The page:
Reaching this goal would mean that my family (2 adults and 2 children) could live comfortably without relying on full time salaries (we are currently an one income family).   At that point,  I would have the choice to leave full time work and allow me to focus my efforts on other interests, hobbies, and entrepeneurial pursuits.

Previous Update

In the last update, we showed solid progress in reaching $43,450 in annual dividend income.  Starting the year at $33.4k/year in dividends, there was quite an increase over 2018 due to taking advantage of the market volatility.  With all this recession talk and political instability with the biggest economy in the world, the volatility will likely continue well into 2019.

Here are the numbers in my previous financial freedom update.

September (Q3) 2018 Dividend Income Update

 Account Dividends/year Yield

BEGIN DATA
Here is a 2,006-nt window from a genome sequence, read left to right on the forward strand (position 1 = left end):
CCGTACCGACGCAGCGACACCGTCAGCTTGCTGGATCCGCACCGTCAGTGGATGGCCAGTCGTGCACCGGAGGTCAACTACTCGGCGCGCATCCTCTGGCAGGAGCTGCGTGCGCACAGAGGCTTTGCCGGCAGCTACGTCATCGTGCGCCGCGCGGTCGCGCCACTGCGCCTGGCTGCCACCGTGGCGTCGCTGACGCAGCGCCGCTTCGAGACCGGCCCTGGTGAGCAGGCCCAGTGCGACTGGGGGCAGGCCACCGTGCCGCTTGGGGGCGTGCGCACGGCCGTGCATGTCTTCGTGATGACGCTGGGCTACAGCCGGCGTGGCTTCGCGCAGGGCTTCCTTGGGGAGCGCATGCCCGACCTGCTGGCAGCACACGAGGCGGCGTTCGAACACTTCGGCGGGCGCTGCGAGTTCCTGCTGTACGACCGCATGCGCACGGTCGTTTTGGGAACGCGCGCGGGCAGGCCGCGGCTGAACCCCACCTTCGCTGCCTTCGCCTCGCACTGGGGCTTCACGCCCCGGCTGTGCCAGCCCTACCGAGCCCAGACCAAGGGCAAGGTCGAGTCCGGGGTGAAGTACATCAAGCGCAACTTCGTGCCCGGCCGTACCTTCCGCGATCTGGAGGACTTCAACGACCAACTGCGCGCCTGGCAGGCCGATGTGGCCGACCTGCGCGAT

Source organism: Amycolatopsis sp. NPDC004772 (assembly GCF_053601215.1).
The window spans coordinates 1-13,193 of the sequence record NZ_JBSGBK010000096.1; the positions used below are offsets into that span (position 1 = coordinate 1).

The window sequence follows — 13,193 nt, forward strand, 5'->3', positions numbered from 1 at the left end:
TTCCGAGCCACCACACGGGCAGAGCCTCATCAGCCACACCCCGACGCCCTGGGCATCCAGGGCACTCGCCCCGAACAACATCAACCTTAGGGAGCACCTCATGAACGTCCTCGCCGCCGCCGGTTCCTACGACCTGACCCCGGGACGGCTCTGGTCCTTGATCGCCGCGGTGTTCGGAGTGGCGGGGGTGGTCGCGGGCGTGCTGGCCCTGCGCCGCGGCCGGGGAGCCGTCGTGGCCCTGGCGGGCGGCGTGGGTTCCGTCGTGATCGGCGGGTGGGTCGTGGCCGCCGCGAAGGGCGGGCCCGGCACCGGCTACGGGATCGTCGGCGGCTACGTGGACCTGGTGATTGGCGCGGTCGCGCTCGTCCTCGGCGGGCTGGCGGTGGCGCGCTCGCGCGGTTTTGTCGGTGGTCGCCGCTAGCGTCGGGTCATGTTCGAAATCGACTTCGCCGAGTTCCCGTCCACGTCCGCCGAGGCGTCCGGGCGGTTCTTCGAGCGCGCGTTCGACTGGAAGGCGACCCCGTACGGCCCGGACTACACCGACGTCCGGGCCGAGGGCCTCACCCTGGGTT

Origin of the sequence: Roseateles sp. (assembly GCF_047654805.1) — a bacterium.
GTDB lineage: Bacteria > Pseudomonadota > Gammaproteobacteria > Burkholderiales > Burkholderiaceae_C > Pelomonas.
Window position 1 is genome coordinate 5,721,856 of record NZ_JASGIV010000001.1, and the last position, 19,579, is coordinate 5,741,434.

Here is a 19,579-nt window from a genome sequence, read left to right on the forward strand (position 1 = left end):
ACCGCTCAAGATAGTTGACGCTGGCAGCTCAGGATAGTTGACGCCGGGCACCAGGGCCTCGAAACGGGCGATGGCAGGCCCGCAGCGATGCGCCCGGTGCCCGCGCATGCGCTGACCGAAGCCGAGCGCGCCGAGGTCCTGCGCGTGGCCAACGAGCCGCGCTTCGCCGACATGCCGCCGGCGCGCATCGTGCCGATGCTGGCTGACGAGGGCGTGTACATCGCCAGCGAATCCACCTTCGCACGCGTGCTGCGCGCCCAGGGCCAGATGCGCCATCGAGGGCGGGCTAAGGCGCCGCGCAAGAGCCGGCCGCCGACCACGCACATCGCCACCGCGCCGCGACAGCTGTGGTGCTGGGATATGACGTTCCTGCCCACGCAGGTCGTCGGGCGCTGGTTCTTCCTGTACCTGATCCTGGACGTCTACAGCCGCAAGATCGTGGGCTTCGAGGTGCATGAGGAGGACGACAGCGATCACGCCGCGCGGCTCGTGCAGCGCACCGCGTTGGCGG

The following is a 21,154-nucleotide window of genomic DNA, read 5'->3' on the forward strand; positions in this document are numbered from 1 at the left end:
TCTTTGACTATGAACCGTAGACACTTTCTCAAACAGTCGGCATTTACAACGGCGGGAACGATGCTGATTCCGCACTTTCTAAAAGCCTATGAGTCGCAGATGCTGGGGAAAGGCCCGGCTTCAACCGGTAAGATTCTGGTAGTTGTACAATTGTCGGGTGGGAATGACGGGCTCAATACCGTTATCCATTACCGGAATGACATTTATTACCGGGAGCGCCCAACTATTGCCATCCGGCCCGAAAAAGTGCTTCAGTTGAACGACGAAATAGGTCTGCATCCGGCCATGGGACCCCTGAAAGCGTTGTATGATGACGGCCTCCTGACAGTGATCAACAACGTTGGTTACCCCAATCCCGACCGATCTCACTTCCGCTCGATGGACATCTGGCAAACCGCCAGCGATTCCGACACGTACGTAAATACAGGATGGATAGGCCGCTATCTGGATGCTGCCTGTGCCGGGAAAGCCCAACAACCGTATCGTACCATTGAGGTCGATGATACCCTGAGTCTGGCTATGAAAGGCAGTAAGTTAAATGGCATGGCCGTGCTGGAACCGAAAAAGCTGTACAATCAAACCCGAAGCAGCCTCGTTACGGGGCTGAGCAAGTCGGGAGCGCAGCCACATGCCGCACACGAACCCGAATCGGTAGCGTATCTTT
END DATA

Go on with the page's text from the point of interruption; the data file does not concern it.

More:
SM Portfolio $7,050 3.74%
 TFSA 1 $3,300 4.72%
 TFSA 2 $3,400 5.15%
 Non-Registered $3,100 4.41%
 Corporate Portfolio $17,500 3.59%
 RRSP 1 $6,600 2.64%
 RRSP 2 $2,500 2.38%
  • Total Invested: $1,237,168
  • Total Yield: 3.51%
  • Total Dividends: $43,450/year (+5.85%)

Current Update

This past quarter was relatively uneventful except for a long overdue market correction.  2018 thus far has been tough for investors as market volatility has taken over. Broad indexes in Canada, the US, and internationally are showing negative returns this year. 

For long-term investors, don’t sweat it!  Market corrections are a little gift that allows you to continue accumulating assets at lower prices.  These events are par for the course and don’t happen as often as you think.